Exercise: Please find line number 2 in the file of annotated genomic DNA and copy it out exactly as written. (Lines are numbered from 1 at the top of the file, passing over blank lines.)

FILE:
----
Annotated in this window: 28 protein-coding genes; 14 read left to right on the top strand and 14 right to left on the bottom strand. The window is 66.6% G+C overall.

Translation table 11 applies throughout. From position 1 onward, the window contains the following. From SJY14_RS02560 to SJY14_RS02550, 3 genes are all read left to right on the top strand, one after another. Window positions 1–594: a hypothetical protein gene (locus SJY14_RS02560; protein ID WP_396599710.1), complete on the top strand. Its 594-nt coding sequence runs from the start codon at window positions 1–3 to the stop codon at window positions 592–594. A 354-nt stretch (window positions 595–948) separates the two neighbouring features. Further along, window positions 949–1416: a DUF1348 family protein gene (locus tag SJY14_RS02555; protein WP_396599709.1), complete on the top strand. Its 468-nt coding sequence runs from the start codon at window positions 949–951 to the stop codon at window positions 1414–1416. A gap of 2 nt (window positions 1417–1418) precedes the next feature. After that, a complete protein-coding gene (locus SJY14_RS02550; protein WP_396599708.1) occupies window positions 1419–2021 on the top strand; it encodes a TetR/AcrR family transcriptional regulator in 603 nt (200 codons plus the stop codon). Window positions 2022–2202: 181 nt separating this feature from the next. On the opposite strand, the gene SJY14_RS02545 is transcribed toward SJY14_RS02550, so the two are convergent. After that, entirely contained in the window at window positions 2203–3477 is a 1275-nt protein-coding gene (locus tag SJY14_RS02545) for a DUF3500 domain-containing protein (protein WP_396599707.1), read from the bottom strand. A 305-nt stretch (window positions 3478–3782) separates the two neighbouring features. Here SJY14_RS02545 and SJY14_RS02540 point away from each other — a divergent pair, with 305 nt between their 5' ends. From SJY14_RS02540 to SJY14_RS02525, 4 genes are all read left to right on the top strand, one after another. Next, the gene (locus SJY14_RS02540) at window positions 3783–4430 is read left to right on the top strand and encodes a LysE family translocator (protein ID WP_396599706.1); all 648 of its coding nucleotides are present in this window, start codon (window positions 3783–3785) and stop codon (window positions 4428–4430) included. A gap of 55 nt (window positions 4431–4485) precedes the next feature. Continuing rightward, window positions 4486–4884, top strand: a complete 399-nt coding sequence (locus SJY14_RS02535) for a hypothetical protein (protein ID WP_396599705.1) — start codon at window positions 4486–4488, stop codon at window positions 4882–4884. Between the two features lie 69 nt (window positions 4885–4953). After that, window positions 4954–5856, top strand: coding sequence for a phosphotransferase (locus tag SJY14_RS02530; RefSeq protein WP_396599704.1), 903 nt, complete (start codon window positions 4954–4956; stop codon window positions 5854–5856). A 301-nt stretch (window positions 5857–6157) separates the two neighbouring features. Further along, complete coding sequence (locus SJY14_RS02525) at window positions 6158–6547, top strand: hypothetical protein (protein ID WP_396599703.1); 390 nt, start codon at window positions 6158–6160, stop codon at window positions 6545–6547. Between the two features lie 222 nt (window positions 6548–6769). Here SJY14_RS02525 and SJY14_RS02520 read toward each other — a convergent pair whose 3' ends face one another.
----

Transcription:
Translation table 11 applies throughout. From position 1 onward, the window contains the following. From SJY14_RS02560 to SJY14_RS02550, 3 genes are all read left to right on the top strand, one after another. Window positions 1–594: a hypothetical protein gene (locus SJY14_RS02560; protein ID WP_396599710.1), complete on the top strand. Its 594-nt coding sequence runs from the start codon at window positions 1–3 to the stop codon at window positions 592–594. A 354-nt stretch (window positions 595–948) separates the two neighbouring features. Further along, window positions 949–1416: a DUF1348 family protein gene (locus tag SJY14_RS02555; protein WP_396599709.1), complete on the top strand. Its 468-nt coding sequence runs from the start codon at window positions 949–951 to the stop codon at window positions 1414–1416. A gap of 2 nt (window positions 1417–1418) precedes the next feature. After that, a complete protein-coding gene (locus SJY14_RS02550; protein WP_396599708.1) occupies window positions 1419–2021 on the top strand; it encodes a TetR/AcrR family transcriptional regulator in 603 nt (200 codons plus the stop codon). Window positions 2022–2202: 181 nt separating this feature from the next. On the opposite strand, the gene SJY14_RS02545 is transcribed toward SJY14_RS02550, so the two are convergent. After that, entirely contained in the window at window positions 2203–3477 is a 1275-nt protein-coding gene (locus tag SJY14_RS02545) for a DUF3500 domain-containing protein (protein WP_396599707.1), read from the bottom strand. A 305-nt stretch (window positions 3478–3782) separates the two neighbouring features. Here SJY14_RS02545 and SJY14_RS02540 point away from each other — a divergent pair, with 305 nt between their 5' ends. From SJY14_RS02540 to SJY14_RS02525, 4 genes are all read left to right on the top strand, one after another. Next, the gene (locus SJY14_RS02540) at window positions 3783–4430 is read left to right on the top strand and encodes a LysE family translocator (protein ID WP_396599706.1); all 648 of its coding nucleotides are present in this window, start codon (window positions 3783–3785) and stop codon (window positions 4428–4430) included. A gap of 55 nt (window positions 4431–4485) precedes the next feature. Continuing rightward, window positions 4486–4884, top strand: a complete 399-nt coding sequence (locus SJY14_RS02535) for a hypothetical protein (protein ID WP_396599705.1) — start codon at window positions 4486–4488, stop codon at window positions 4882–4884. Between the two features lie 69 nt (window positions 4885–4953). After that, window positions 4954–5856, top strand: coding sequence for a phosphotransferase (locus tag SJY14_RS02530; RefSeq protein WP_396599704.1), 903 nt, complete (start codon window positions 4954–4956; stop codon window positions 5854–5856). A 301-nt stretch (window positions 5857–6157) separates the two neighbouring features. Further along, complete coding sequence (locus SJY14_RS02525) at window positions 6158–6547, top strand: hypothetical protein (protein ID WP_396599703.1); 390 nt, start codon at window positions 6158–6160, stop codon at window positions 6545–6547. Between the two features lie 222 nt (window positions 6548–6769). Here SJY14_RS02525 and SJY14_RS02520 read toward each other — a convergent pair whose 3' ends face one another.